“Neighbors 2”: Thinkpieces Rising

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The stars of Neighbors 2: Sorority Rising — Seth Rogen as the hapless dad Mac (Mac?) Radner, Rose Byrne as his equally hapless wife Kelly — disappear for about fifteen minutes during the first act. In their place, the movie’s main “antagonist,” freshman sorority wannabe and burgeoning feminist Shelby (Chloe Grace Moretz) takes center stage. First she interrupts a giggly sorority introduction to express her distaste for it, only to find out that sororities in the United States are forbidden by the National Panhellenic Council to host parties. Later that day, she attends her first fraternity party, where she’s horrified by the male-driven debauchery on display. She returns to her dorm to commiserate and smoke weed — everyone in this movie likes smoking weed! — with two new friends Beth (Kiersey Clemons) and Nora (Beanie Feldstein), who help her arrive at the idea of starting a new sorority in their own image.

How rare is it to see a mainstream studio comedy treat the thoughts and emotions of a young woman and her friends with this much attention and nuance? Rare enough that Neighbors 2: Sorority Rising has been labeled “feminist” and “progressive” by many observers, as well as not feminist and flimsily progressive by observers of those observers. The movie’s main conflict comes when Shelby’s fledgling sorority Kappa Nu moves into the house formerly occupied by the onetime fraternity bro Teddy (Zac Efron), who terrorized the Radners during the first movie and returns to do the same as a mentor figure for Kappa Nu this time around. Mac and Kelly balk at the return of hard partying to their block, especially in the midst of a 30-day period of escrow on their old home, during which their tentative new homeowners (Sam Richardson from Veep and Abbi Jacobson from Broad City, both amusing but underutilized) can drop their bid at the first sight of trouble. But Kappa Nu doesn’t want to stop — they’re on a mission of gender parity and drunken revelry that won’t be deterred by a dorky middle-aged dude and his pregnant wife.


Before delving into the specific assets and drawbacks of Neighbors 2it’s worth puncturing the movie’s “progressive” reputation a tad. Yes, there are numerous jokes, many of them funny, about accidental sexism in everyday speech. Yes, Mac and Kelly’s next-door nemeses are young women presented largely without sexualization or condescension. And yes, Teddy’s best friend Pete from the first movie (Dave Franco) is revealed to be a gay man in the sequel, again without the eye-rolling or marginalization typically associated with that sort of reveal in movies like this.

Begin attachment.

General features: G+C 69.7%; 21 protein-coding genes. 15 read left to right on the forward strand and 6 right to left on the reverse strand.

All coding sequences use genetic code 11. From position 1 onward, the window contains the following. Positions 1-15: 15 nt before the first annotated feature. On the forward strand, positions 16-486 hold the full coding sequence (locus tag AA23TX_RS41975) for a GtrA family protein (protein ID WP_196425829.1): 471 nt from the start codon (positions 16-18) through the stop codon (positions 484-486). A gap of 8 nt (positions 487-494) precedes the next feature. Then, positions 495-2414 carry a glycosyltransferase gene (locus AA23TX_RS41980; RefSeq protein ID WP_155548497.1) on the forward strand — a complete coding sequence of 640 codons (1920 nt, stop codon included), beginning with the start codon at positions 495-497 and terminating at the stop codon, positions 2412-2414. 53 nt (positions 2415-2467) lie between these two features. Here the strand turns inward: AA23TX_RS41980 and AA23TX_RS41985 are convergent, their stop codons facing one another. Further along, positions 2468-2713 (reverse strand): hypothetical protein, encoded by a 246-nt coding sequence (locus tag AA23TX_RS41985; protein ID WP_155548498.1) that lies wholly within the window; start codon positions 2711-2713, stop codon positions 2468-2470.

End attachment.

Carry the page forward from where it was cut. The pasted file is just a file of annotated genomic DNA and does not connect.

(Caveat worth including here: I’m a straight, cisgender white man. Consider my assessment of this movie’s progressive leanings with a grain of privilege-tinged salt.)

But the movie gets a little clumsy with its feminist undertones and overtones. A climactic female empowerment speech from an unlikely source comes out of nowhere and would have been more powerful had the script done any work to build to it. Unlike in the first movie, when Teddy and his friends blossomed into fully-formed characters with lovable hearts and discernible points of view, the young women of Kappa Nu never break out in the same way, despite the best efforts of Moretz, Clemons, Feldstein and their supporting players. For a movie ostensibly about women’s issues, a lot of screentime is devoted to male hijinks and pratfalls. And, as culture critic Lindsay Zoladz notes, the movie is directed by a man (Nicholas Stoller of Forgetting Sarah Marshall, returning from the original) and the script is credited to five of them (Stoller, Rogen, Andrew Jay Cohen, Brendan O’Brien and Rogen’s frequent writing partner Evan Goldberg). Amanda Lund and Maria Blascucci contributed jokes and rewrites on-set, but they didn’t qualify in time for Writers’ Guild standards for credited writers. No one involved in the production thought to ask a woman to contribute upfront?